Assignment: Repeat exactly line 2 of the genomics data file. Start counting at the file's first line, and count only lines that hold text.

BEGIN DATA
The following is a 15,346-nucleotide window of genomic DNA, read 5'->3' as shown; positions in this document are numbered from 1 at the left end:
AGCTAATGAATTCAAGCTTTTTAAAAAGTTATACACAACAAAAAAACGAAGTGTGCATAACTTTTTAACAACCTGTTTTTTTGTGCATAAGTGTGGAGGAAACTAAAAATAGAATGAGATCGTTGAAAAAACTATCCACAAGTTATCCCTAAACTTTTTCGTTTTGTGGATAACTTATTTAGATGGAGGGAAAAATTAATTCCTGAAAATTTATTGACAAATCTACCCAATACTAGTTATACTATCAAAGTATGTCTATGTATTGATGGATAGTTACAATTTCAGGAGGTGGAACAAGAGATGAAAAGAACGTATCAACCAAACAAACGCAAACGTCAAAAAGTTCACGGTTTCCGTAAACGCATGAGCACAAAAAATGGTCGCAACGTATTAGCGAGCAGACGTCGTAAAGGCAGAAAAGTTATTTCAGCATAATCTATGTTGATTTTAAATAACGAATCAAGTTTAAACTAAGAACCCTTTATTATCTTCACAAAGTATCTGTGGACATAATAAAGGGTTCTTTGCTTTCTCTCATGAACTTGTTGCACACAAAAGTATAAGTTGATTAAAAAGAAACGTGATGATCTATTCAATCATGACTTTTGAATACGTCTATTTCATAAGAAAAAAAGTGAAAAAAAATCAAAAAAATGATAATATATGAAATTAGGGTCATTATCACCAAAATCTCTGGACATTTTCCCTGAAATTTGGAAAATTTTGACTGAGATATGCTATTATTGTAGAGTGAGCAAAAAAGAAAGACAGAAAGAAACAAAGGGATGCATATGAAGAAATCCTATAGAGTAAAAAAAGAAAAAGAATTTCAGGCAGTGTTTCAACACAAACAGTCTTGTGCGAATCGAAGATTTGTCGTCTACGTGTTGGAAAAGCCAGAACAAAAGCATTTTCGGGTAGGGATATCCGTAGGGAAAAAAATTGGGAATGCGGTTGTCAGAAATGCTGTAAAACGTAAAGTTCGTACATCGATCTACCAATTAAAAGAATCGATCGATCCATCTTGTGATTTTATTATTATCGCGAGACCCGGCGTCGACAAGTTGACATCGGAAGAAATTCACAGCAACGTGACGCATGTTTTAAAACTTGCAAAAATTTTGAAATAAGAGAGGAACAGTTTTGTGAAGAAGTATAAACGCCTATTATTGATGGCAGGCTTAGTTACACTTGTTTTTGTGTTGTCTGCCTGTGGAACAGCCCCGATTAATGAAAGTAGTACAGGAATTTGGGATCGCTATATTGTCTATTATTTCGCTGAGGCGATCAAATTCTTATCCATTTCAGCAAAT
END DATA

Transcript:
AGCTAATGAATTCAAGCTTTTTAAAAAGTTATACACAACAAAAAAACGAAGTGTGCATAACTTTTTAACAACCTGTTTTTTTGTGCATAAGTGTGGAGGAAACTAAAAATAGAATGAGATCGTTGAAAAAACTATCCACAAGTTATCCCTAAACTTTTTCGTTTTGTGGATAACTTATTTAGATGGAGGGAAAAATTAATTCCTGAAAATTTATTGACAAATCTACCCAATACTAGTTATACTATCAAAGTATGTCTATGTATTGATGGATAGTTACAATTTCAGGAGGTGGAACAAGAGATGAAAAGAACGTATCAACCAAACAAACGCAAACGTCAAAAAGTTCACGGTTTCCGTAAACGCATGAGCACAAAAAATGGTCGCAACGTATTAGCGAGCAGACGTCGTAAAGGCAGAAAAGTTATTTCAGCATAATCTATGTTGATTTTAAATAACGAATCAAGTTTAAACTAAGAACCCTTTATTATCTTCACAAAGTATCTGTGGACATAATAAAGGGTTCTTTGCTTTCTCTCATGAACTTGTTGCACACAAAAGTATAAGTTGATTAAAAAGAAACGTGATGATCTATTCAATCATGACTTTTGAATACGTCTATTTCATAAGAAAAAAAGTGAAAAAAAATCAAAAAAATGATAATATATGAAATTAGGGTCATTATCACCAAAATCTCTGGACATTTTCCCTGAAATTTGGAAAATTTTGACTGAGATATGCTATTATTGTAGAGTGAGCAAAAAAGAAAGACAGAAAGAAACAAAGGGATGCATATGAAGAAATCCTATAGAGTAAAAAAAGAAAAAGAATTTCAGGCAGTGTTTCAACACAAACAGTCTTGTGCGAATCGAAGATTTGTCGTCTACGTGTTGGAAAAGCCAGAACAAAAGCATTTTCGGGTAGGGATATCCGTAGGGAAAAAAATTGGGAATGCGGTTGTCAGAAATGCTGTAAAACGTAAAGTTCGTACATCGATCTACCAATTAAAAGAATCGATCGATCCATCTTGTGATTTTATTATTATCGCGAGACCCGGCGTCGACAAGTTGACATCGGAAGAAATTCACAGCAACGTGACGCATGTTTTAAAACTTGCAAAAATTTTGAAATAAGAGAGGAACAGTTTTGTGAAGAAGTATAAACGCCTATTATTGATGGCAGGCTTAGTTACACTTGTTTTTGTGTTGTCTGCCTGTGGAACAGCCCCGATTAATGAAAGTAGTACAGGAATTTGGGATCGCTATATTGTCTATTATTTCGCTGAGGCGATCAAATTCTTATCCATTTCAGCAAAT